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I am reading Code Complete 2, and one of the points mentioned is about creating subroutines even for operations that seem too simple to have their own subroutines, and how that can be helpful.

I know I can inline functions in C and C++ using the inline keyword. But I never came across a way to inline subroutines in Perl.

Is there a way to tell the Perl interpreter to inline the subroutine calls (or why not)?

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You should still follow the advice even if opportunities for inlining might seem more limited in Perl. –  Sinan Ünür Nov 2 '10 at 12:01
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4 Answers 4

up vote 15 down vote accepted

Constant subroutines, i.e. subroutines with an empty prototype and constant return value, are inline. That is how the constant pragma defines constants:

sub five() { 5 }

would be inlined if it is seen before its first use.

Otherwise, Perl allows subroutines to be dynamically redefined at run time, so inlining is not suitable.

For subroutines that always return the same value given the same inputs, you can use memoization.

Chapter 13 of Programming Perl provides some information on the optimization steps taken by perl.

This is called constant folding. Constant folding isn't limited to simple cases such as turning 2**10 into 1024 at compile time. It also resolves function calls -- both built-ins and user-declared subroutines that meet the criteria from the section "Inlining Constant Functions" in Chapter 6, Subroutines. Reminiscent of FORTRAN compilers' notorious knowledge of their own intrinsic functions, Perl also knows which of its own built-ins to call during compilation. That's why if you try to take the log of 0.0 or the sqrt of a negative constant, you'll incur a compilation error, not a run-time error, and the interpreter is never run at all.

See also perldoc perlguts.

You can see the effect of constant-folding yourself:

#!/usr/bin/perl

use strict; use warnings;

sub log_ok () { 1 }

if ( log_ok ) {
    warn "log ok\n";
}
perl -MO=Deparse t.pl

Output:

sub log_ok () { 1 }
use warnings;
use strict 'refs';
do {
    warn "log ok\n"
};
t.pl syntax OK

Here, constant folding led to the replacement of the if block with a do block because the compiler knew that log_ok would always return a true value. On the other hand, with:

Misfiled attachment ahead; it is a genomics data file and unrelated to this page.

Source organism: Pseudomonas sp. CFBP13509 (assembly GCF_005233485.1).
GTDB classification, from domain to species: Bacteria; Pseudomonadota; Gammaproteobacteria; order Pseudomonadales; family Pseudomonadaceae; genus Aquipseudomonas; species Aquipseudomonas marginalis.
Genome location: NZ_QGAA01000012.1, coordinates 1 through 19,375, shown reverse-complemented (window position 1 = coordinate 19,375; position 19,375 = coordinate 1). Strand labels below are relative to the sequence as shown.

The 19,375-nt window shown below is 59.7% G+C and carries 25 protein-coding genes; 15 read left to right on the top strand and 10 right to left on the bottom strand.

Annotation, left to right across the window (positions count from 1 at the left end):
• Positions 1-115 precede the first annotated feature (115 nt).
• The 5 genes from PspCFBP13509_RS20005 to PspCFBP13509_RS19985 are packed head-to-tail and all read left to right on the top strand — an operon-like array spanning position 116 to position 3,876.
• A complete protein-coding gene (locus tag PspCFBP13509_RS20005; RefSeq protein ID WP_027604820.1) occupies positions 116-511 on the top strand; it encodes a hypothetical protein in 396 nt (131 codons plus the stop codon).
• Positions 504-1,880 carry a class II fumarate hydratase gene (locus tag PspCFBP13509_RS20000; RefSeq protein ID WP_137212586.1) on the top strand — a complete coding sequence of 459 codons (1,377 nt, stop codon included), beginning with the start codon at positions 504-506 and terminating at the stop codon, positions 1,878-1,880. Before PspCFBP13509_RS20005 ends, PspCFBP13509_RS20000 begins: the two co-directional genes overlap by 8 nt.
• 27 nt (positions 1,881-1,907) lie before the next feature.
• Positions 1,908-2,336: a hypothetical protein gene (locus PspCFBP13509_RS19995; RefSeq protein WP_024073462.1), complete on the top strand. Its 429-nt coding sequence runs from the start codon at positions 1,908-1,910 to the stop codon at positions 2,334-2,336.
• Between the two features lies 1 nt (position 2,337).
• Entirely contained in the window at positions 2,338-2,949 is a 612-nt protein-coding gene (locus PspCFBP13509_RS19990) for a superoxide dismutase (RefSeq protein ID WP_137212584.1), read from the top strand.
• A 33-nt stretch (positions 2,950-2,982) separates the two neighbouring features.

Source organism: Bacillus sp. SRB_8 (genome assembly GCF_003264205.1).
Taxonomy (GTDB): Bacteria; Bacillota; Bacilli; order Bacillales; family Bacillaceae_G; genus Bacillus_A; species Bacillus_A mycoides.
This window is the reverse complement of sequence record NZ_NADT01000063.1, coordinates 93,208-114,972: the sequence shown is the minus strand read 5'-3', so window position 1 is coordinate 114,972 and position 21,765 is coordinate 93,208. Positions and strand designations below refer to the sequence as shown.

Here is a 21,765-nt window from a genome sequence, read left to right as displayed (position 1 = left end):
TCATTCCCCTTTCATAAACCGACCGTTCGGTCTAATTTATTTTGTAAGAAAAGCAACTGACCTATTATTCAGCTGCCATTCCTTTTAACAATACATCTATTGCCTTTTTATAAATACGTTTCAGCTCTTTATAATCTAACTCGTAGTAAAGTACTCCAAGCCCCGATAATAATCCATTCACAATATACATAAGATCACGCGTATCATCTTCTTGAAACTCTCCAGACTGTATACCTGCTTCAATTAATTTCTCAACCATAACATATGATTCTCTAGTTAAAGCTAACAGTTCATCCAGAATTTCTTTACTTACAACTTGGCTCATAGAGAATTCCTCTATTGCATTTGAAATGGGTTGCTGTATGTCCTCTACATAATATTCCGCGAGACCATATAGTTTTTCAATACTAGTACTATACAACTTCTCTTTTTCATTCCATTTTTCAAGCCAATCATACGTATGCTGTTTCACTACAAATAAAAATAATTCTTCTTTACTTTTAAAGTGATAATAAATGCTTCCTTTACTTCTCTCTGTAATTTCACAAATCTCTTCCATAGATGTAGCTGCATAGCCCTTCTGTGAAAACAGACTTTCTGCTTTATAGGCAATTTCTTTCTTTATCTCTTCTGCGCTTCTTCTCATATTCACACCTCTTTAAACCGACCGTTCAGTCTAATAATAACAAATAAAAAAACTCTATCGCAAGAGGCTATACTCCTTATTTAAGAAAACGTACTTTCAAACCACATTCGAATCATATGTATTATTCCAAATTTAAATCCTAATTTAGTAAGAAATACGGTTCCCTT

#!/usr/bin/perl

use strict; use warnings;

sub log_ok () { 0.5 > rand }

if ( log_ok ) {
    warn "log ok\n";
}

Deparse output:

sub log_ok () {
    use warnings;
    use strict 'refs';
    0.5 > rand;
}
use warnings;
use strict 'refs';
if (log_ok) {
    warn "log ok\n";
}
t.pl syntax OK

A C compiler might have replaced the if (log_ok) with if ( 0.5 > rand ). perl does not do that.

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Perl only allows to inline constant functions. From perldoc perlsub:

Functions with a prototype of () are potential candidates for inlining. If the result after optimization and constant folding is either a constant or a lexically-scoped scalar which has no other references, then it will be used in place of function calls made without & .

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I haven't tried any of these, but if you have the time, you could try

  1. Macro
  2. macro
  3. or even Filter::Macro

They're all source filters so you'll have to check your return on investment in performance. The last actually has a review on cpanratings. (Ignore Dan Dascalescu's attempt to regulate the Perl module "airspace".)

-- Actually, the last one Filter::Macro uses Filter::Simple::Compile (which in turn uses Module::Compile) to compile the routines, so this might perform above the other source filter methods. But the standard caveats on source filters apply.

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Speed should probably not be a consideration when writing Perl. Go ahead and make things functions. If profiling later shows that you are spending a lot of time in a simple function due to calling it a lot, then inline that function yourself.

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